A Much Maligned First Lady
by Martha Rogers
The years she served as hostess to White House functions were known as “The Tragic Years” because of the Civil War. Poor Mary had three strikes against her because of Harriet Lane, Buchanan’s niece who served as hostess during his years as President.
In contrast to Harriet’s blonde beauty and social skills, Mary Todd came across as short, dumpy, and plain. Based on her background from the Midwestern prairies, Social Washington assumed Mary would have a lot to learn. The harder Mary tired, the more Washington society resisted her.
However Mary was not your typical prairie wife. She came from a respected Kentucky family, and in normal times might have been a happier hostess. She was well-qualified to serve as hostess with all the Southern hospitality with which she had been raised.
Below is a picture of her home in Kentucky.
These were not normal times with storm clouds of impending war hanging over Washington. Many southerners living in Washington of course had sympathies with the South and closed their houses to return to their Southern roots.
Mary Todd Lincoln fought an uphill battle to prove that she had the taste and style expected of a First Lady. She often went to extravagant lengths to establish her gentility to skeptics. She spent large sums of money on clothing to impress Washington society.
Just as she became more accepted and successful, her son Willie died in 1862. From then on, everything she did was misunderstood, and in the public’s eyes, she could do no right.
To the left is a China doll made in her image sometime later.
Because of her southern roots, rumors ran rampant that she was actually a Confederate spy. The talk became so vicious that Lincoln himself had to address an investigating committee and assure them of her loyalty to the Union cause.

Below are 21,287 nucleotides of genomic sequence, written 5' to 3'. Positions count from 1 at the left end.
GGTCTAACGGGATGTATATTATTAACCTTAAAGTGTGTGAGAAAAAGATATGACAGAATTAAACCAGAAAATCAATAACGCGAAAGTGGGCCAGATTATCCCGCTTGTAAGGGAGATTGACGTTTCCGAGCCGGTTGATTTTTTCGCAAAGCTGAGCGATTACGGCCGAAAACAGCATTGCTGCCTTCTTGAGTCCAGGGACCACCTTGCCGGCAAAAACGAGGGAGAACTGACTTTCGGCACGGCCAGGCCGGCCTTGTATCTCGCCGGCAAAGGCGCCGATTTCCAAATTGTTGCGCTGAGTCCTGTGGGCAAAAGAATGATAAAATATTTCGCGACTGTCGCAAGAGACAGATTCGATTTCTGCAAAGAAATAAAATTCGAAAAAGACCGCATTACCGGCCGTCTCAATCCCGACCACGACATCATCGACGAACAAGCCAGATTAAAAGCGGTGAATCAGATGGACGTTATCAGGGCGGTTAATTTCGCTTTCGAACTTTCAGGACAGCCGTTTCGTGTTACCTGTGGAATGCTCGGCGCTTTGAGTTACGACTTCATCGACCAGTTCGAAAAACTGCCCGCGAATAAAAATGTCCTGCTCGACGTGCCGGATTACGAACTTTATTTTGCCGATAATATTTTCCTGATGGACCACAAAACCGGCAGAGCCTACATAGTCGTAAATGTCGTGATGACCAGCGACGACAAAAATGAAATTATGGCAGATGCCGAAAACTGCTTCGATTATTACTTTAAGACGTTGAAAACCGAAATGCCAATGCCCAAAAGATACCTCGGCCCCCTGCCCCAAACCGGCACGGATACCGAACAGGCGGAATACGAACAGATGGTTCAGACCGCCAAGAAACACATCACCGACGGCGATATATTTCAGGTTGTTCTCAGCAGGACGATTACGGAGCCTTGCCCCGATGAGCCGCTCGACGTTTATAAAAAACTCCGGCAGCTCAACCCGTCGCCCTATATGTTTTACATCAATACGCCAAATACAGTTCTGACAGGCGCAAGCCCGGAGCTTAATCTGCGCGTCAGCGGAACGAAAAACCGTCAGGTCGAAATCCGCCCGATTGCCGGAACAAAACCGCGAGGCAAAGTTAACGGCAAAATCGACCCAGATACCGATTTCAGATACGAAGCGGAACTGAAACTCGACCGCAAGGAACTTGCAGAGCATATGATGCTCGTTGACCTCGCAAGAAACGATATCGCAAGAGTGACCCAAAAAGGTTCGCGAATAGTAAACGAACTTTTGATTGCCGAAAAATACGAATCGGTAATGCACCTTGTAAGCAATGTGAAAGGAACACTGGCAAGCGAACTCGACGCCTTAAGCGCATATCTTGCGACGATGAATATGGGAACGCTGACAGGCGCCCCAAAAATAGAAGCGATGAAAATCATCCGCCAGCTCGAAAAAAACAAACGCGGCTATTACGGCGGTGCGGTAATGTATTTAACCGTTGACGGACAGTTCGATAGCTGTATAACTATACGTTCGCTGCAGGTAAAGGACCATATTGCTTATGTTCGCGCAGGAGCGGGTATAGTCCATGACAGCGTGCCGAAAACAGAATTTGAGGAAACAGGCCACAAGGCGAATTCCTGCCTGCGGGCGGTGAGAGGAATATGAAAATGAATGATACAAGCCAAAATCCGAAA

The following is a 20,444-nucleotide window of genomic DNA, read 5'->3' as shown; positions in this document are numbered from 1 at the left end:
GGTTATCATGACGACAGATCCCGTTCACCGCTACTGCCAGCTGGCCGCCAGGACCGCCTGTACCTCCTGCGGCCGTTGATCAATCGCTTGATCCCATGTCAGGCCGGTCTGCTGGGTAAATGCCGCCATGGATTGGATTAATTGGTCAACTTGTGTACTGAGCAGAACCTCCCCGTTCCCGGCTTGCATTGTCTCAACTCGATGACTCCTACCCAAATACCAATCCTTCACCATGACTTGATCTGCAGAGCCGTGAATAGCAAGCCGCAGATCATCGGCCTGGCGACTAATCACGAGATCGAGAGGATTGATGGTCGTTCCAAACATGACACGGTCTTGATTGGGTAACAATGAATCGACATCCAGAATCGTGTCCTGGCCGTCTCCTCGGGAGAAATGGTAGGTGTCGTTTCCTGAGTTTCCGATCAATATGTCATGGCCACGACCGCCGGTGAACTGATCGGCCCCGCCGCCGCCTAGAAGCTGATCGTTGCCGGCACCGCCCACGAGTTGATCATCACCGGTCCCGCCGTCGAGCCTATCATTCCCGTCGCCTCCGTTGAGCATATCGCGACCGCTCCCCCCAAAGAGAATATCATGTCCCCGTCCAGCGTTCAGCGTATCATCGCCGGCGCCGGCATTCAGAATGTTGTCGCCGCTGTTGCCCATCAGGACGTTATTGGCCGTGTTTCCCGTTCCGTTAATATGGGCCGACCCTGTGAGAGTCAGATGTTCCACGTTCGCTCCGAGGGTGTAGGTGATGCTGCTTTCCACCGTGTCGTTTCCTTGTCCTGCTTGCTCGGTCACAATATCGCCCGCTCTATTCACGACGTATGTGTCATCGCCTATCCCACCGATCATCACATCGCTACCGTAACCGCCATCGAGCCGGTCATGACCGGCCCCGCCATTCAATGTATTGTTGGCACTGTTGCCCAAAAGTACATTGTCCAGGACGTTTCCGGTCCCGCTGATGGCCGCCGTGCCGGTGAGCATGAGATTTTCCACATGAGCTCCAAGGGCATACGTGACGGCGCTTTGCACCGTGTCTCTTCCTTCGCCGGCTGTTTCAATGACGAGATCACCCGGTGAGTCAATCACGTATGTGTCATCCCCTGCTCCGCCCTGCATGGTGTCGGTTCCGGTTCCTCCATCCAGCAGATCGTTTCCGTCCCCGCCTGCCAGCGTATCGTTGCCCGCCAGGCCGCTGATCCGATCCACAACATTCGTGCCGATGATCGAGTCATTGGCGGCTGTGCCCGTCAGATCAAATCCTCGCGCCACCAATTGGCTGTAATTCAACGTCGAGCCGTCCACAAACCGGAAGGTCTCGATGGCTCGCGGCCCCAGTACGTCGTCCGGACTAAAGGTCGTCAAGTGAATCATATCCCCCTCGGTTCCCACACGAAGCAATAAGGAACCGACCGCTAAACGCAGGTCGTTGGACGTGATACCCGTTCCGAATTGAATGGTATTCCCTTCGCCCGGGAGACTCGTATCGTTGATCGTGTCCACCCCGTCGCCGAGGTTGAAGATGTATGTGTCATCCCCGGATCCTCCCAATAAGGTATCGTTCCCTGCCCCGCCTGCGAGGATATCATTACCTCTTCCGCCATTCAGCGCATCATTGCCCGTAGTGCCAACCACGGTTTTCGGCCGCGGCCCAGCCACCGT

Her response to the charges gave insight to her bitterness toward the Confederates. “Why should I sympathize with the rebels? They would hang my husband tomorrow if it was in their power.”
Hints of treason were only one of the many crosses she had to bear as First Lady. A semi-breakdown followed the death of her son. Then when she witnessed her husband’s assassination, her grip on sanity loosened even more and gave way completely a while later.
Mary Todd Lincoln, in the face of constant criticism, bravely tried to carry on the official functions of the White House.
Of all the actresses who have played the part of Mary Todd in many movies, Sally Field came closest to looking more like the First Lady. Her make-up and the costumes gave her a very close resemblance to Mary Todd.
So much more has been written about Mary Todd Lincoln and most of is a sad account of her days after the White House when she had an abject fear of poverty and began losing her sanity to the point that her son had her committed to an asylum in May of 1875. Mary Lincoln was released into the custody of her sister in Springfield in 1876. Mrs. Lincoln spent the next four years traveling throughout Europe then returned home to live with her sister after a fall which left Mary with a spinal cord injury that confined her to the house. Her death came on July 16, 1882 at the age of 63. She is buried in the Lincoln Tomb in the Oak Ridge Cemetery in Springfield next to her husband.
It's Go Texan! time here in Houston.
Martha Rogers is a free-lance writer and was named Writer of the Year at the Texas Christian Writers Conference in 2009 and writes a weekly devotional for ACFW. Martha and her husband Rex live in Houston where they enjoy spending time with their grandchildren. A former English and Home Economics teacher, Martha loves to cook and experimenting with recipes and loves scrapbooking when she has time. She has written three series, Winds Across the Prairie and Seasons of the Heart and The Homeward Journey. Book three in that series, Love Never Fails, released in November, 2014.
Learn more about Martha www.marthwrogers.com
Manfred and Sally’s daughter Molly Logan finishes school and returns to her home to teach school. She has new and innovative ideas that are accepted only because people have known Molly since she was a child. When old friends of her parents come for a visit, with their son, Stefan Elliot, Molly is attracted to the young man, but all he is interested in is talking about his position in the army and how he’s home on furlough because of an injury. Their beliefs about war and the military have them at odds with one another. When he leaves to rejoin his regiment, Molly is both relieved and saddened. When her grandmother falls ill and passes away, Molly returns to Louisiana with her family. While there she meets Stefan again who has returned home because of a disfiguring injury in a battle. With the help of her father and uncle, Stefan is persuaded to come back to Stoney Creek and work on the ranch for her uncle, Micah Gordon. Once they return, it is up to Molly to bring him back from depression to depend on God and find love knows no limitations.